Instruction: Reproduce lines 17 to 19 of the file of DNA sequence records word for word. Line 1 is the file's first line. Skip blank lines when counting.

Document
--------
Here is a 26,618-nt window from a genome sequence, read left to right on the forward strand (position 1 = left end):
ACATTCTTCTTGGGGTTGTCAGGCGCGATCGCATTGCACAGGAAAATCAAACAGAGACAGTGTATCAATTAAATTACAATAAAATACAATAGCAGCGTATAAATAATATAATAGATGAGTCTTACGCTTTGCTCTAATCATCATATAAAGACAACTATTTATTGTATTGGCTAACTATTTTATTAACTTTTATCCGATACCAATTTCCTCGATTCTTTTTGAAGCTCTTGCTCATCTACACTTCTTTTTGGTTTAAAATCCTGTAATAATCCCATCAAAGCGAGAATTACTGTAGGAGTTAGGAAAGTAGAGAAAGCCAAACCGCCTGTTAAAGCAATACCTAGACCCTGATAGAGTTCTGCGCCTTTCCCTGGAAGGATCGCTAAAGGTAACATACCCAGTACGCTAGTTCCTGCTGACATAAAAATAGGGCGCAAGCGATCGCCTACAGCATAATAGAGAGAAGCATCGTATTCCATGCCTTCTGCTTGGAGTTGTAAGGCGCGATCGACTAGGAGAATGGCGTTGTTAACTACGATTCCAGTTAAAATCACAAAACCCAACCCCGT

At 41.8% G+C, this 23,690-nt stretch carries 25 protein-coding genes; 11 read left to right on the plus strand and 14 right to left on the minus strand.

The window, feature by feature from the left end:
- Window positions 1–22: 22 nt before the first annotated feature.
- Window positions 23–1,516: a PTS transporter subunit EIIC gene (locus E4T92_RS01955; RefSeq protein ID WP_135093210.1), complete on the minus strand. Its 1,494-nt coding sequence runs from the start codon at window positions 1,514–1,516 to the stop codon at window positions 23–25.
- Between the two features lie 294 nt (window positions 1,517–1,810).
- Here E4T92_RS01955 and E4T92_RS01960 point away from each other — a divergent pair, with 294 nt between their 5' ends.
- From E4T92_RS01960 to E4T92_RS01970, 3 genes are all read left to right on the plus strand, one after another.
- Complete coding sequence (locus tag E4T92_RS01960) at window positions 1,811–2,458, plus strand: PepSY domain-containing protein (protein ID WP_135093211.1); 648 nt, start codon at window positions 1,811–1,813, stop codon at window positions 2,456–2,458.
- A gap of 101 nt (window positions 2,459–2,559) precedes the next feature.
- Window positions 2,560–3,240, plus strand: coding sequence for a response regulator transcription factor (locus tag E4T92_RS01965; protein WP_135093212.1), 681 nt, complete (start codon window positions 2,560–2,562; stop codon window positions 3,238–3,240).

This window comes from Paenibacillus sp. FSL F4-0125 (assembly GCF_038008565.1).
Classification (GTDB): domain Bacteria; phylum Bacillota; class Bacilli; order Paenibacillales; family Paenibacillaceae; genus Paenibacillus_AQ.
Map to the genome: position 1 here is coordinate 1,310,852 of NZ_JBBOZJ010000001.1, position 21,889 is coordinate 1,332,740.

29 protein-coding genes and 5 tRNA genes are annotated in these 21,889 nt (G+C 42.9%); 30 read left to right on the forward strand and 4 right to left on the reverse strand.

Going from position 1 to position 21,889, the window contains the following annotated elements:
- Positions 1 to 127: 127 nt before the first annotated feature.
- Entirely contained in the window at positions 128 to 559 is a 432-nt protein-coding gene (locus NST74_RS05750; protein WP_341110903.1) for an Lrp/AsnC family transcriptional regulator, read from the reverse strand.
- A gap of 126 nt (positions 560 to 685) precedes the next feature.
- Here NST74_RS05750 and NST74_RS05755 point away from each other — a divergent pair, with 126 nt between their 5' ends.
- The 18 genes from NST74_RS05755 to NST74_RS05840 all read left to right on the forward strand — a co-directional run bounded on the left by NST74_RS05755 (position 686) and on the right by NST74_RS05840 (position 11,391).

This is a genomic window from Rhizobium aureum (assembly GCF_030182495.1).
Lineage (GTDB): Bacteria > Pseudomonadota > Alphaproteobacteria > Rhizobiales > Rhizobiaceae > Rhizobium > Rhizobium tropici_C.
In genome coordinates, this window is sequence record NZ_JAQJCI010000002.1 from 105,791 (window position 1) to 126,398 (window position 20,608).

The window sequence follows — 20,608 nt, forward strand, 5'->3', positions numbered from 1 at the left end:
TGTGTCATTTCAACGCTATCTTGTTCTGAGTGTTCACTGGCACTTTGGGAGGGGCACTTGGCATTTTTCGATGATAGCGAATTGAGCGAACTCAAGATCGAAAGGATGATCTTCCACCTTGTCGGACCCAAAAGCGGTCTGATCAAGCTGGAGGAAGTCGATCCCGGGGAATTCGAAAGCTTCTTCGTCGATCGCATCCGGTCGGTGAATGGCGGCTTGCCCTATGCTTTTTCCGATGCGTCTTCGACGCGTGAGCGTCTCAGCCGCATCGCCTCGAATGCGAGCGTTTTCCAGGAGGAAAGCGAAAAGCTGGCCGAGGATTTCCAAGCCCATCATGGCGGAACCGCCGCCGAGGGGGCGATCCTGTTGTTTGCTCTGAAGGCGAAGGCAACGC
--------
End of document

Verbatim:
Going from position 1 to position 21,889, the window contains the following annotated elements:
- Positions 1 to 127: 127 nt before the first annotated feature.
- Entirely contained in the window at positions 128 to 559 is a 432-nt protein-coding gene (locus NST74_RS05750; protein WP_341110903.1) for an Lrp/AsnC family transcriptional regulator, read from the reverse strand.